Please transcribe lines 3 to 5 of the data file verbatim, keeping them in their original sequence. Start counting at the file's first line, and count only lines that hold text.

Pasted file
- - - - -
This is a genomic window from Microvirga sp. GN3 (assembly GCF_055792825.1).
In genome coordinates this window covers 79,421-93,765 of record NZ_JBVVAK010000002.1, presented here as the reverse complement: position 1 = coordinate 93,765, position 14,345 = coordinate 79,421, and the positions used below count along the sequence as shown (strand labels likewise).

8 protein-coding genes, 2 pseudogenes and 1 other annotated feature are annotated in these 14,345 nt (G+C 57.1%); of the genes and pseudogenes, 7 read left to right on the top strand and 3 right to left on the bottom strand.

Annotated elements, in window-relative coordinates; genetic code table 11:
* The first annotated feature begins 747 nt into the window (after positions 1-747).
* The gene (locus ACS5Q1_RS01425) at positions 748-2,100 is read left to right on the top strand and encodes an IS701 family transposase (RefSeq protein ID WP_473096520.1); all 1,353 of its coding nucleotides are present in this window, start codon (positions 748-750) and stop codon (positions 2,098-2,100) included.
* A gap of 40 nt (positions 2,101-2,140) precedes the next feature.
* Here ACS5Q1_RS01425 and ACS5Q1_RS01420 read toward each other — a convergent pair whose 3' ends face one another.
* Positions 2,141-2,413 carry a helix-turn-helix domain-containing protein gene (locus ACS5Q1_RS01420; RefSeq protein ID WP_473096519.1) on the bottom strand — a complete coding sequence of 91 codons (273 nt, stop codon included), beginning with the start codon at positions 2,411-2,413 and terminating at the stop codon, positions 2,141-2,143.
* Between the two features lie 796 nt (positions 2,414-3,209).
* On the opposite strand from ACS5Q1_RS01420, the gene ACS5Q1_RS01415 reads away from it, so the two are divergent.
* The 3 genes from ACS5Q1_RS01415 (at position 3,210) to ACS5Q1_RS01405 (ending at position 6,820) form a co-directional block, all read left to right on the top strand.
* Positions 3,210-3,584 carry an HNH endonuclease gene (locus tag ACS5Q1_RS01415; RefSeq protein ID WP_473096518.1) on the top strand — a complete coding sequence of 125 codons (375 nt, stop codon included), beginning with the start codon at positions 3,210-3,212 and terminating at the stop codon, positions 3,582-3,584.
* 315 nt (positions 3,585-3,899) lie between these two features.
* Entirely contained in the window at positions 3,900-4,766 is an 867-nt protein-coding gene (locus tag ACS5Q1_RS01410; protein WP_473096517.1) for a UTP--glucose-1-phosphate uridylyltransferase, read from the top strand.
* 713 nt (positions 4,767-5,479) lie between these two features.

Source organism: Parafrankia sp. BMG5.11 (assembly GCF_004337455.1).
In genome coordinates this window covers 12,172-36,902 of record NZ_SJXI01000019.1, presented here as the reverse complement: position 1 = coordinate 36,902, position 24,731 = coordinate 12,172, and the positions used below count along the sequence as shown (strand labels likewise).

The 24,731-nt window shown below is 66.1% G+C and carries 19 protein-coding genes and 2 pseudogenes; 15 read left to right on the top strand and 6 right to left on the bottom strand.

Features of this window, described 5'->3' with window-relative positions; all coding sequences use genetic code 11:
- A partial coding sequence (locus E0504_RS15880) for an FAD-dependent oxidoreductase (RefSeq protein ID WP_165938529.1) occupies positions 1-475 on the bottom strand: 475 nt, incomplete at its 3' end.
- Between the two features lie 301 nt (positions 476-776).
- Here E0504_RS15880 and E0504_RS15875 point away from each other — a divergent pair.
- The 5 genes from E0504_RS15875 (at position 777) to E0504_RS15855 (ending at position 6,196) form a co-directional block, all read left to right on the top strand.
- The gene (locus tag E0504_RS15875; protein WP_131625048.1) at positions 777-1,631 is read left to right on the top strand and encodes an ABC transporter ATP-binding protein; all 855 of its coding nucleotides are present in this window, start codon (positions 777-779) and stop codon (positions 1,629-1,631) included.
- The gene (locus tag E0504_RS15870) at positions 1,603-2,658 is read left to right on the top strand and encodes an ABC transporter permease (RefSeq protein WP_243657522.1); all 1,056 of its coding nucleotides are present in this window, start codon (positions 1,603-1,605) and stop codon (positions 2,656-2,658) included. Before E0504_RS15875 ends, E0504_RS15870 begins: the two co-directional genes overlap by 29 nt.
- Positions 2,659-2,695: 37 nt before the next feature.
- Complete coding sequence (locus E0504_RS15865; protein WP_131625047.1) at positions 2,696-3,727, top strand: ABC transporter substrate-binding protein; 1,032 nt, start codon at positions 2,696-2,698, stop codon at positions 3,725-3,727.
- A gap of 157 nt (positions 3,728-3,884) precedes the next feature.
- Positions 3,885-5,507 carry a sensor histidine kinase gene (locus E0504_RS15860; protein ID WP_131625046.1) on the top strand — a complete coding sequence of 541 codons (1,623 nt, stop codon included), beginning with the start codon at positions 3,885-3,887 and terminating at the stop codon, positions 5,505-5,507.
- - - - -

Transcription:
8 protein-coding genes, 2 pseudogenes and 1 other annotated feature are annotated in these 14,345 nt (G+C 57.1%); of the genes and pseudogenes, 7 read left to right on the top strand and 3 right to left on the bottom strand.

Annotated elements, in window-relative coordinates; genetic code table 11:
* The first annotated feature begins 747 nt into the window (after positions 1-747).